Thursday, June 23, 2005

Critics needed; inquire within / low pay, few friendships, but important role to play

As people file into Artspace, or any local entertainment center, should a critic be slipping in beside them?

In an ideal world, yes. A schooled writer, in a perfect world, would visit Artspace and analyze the use of the space and write about it. The show by local artists in Coolspace would also get its turn under the purview of a critic. Performances would br reviewed, too. How else to know, really, how well we're doing?

Times writer Alex Kent, a schooled critic who is sent out to write about plays and symphony concerts, has asked for feedback about the role of the critic. The Times has printed a goodly array of letters - see the June 23, editorial page - on the importance of critical reviews.

A year ago the Times killed all reviews after a long history of providing next-day feedback about a variety of arts performances. This year editor Alan English has brought reviews back. I applaud English for repairing the damage and for offering the community a high level of discourse.

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As much as I treasure the art of evaluation, it cannot be my role to write as a critic at SptBlog. The reasons are twofold: a) I want to make and display my own art. I want to participate. The ideal critic is one who is fully an observer. b) I have too many friends in the art community. A proper critic should not be inhibited by a plethora of connections.

That said, I would like to encourage readers to submit critical reviews to SptBlog. As a small example of what I'm thinking, please see my self-review of Cirque du Trudeau, my recent Coolspace production.

There's been a big outpouring of art lately. And much of the art being shown is not terribly worthy stuff. If there were a good critic writing about why certain pieces are accomplished and why other pieces are in need of improvement, we might see significant growth on the part of local artists.

5 comments:

trudeau said...

Critics Needed is not a column destined to generate much interest.

But Times writer Alex Kent responded, I'm happy to say. He wrote, in part, "Thanks for keeping this discussion going. I'm still cooking up ideas on how we can improve coverage, specifically reviews, based on the responses I received (and based on some of my ideas)."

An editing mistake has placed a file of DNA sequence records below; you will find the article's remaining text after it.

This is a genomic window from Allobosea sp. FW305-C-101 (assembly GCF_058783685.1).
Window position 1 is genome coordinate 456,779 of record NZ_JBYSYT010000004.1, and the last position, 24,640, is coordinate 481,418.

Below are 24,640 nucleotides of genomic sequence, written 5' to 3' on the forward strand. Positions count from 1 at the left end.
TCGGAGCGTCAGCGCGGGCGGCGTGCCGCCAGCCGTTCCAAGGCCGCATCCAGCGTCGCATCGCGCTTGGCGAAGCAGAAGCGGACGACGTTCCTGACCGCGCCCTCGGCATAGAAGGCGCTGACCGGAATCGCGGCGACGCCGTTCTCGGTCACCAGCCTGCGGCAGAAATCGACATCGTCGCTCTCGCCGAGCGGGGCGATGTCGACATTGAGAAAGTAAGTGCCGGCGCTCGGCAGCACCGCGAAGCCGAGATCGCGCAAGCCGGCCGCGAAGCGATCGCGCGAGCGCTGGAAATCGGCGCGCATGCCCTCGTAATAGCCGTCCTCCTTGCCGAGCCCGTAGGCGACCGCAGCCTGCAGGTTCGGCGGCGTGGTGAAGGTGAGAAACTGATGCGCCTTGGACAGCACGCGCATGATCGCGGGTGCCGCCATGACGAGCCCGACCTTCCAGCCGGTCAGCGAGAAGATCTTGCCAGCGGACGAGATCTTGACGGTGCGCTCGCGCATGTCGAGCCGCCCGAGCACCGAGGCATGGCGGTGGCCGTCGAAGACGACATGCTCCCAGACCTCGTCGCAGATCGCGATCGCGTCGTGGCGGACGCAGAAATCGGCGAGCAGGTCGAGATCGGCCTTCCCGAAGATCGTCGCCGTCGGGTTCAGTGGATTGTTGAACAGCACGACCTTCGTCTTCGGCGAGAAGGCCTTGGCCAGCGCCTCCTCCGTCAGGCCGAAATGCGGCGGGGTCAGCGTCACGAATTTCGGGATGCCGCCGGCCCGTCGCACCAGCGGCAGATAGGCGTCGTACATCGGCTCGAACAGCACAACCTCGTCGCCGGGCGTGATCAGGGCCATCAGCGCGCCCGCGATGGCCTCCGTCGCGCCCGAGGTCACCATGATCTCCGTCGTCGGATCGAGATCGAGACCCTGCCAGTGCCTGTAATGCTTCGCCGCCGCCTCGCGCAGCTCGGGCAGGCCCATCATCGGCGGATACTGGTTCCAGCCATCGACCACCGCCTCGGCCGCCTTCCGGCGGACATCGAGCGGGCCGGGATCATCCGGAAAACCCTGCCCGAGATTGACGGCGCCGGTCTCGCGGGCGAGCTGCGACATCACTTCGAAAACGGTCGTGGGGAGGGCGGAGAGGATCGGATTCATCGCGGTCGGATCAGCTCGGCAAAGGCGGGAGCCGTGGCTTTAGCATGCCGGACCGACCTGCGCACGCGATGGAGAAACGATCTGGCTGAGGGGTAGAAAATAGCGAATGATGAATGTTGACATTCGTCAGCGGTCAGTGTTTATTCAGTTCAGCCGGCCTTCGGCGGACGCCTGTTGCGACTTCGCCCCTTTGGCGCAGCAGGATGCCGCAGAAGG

While I'm happy we're getting the basics from the Times, I believe writers in this town could offer much more evaluation of art and events.

If you know a writer that you think might have the thoughtfulness to write as a critic, please point them to me. I will be happy to offer guidelines and feedback to a developing thinker.

kathryn said...

But aren’t area writers susceptible to the same problems local visual artists are having? Who’s reviewing their work?

You can’t even count on two hands, nay, ten hands, the number of local writers who settle for self publishing their writing instead of polishing it and then working to submit it to publishers or agents (this is an area I have strong feelings about). I think the worst offender is a gentleman who thinks he was nominated for a Pulitzer Prize when in fact his name was submitted to the Pulitzer folks for consideration but he was not selected as a finalist. One does not become a nominee without first being chosen as a finalist.

Then these self published books are being written about and discussed in the local media like they are “real” books while most book critics in larger markets or publications won’t even touch self published work.

I think also most area writers will run into the same problems presented in your original blog. Most are participating in the local art scene and many have friendships with other artists in a variety of disciplines.

trudeau said...

Kathryn,
I understand your frustration. A writer who has polished their craft, convinced an agent to offer representation, gotten a publishing deal and produced a book in time-honored fashion represents a world of work and achievement.

Self-published work simply does not have to meet the classic standards, no matter how worthy the project may be. I know; my booklet How To Mardi Gras is self-published.

For the two types of books to be reviewed on equal footing rankles those who are attuned to quality and traditional standards.

Yet I must say that today the traditional guidelines are collapsing. Today books that are self-published are more likely to be judged on their usefulness rather than on their possession or lack of a New York label.

I agree that book reviewing here is like music and art reviewing. Too many writers are connected in ways that compromise the ability to be objective and thus truly helpful.

But the city gets a little bit of new blood. There are well-schooled newcomers at the med school and the air force base, for instance. There are students who may have considerable talent.

Wish we could get some of them started as perhaps a team of reviewers with their own blog. Failing that, hope they'll publish their views via SptBlog or Michael G Moore's http://nwlaartgallery.com under Critical Thinking.

Would you like to initiate the game of critical bocce by sending me a review?

kathryn said...

Robert

Thank you for the invite but I haven't been fully plugged into the local art community since I went back to work over a year ago. I work nights and weekends so my ability to cover happenings is limited.

If you have any suggestions I'd be happy to listen. I'd be honored to be published on your blog. I don't know if you got my email a couple of weeks ago but in it I said you're doing what The Times, SB and Forum should be doing. I'm damned tired of reading about "medical news."

trudeau said...

Thanks, Kathryn, for your enthusiasm for SptBlog. It means a great deal to me.

And in regards critical writing, your response in this Comment spot is in itself a form of writing and thinking for the community. Merci.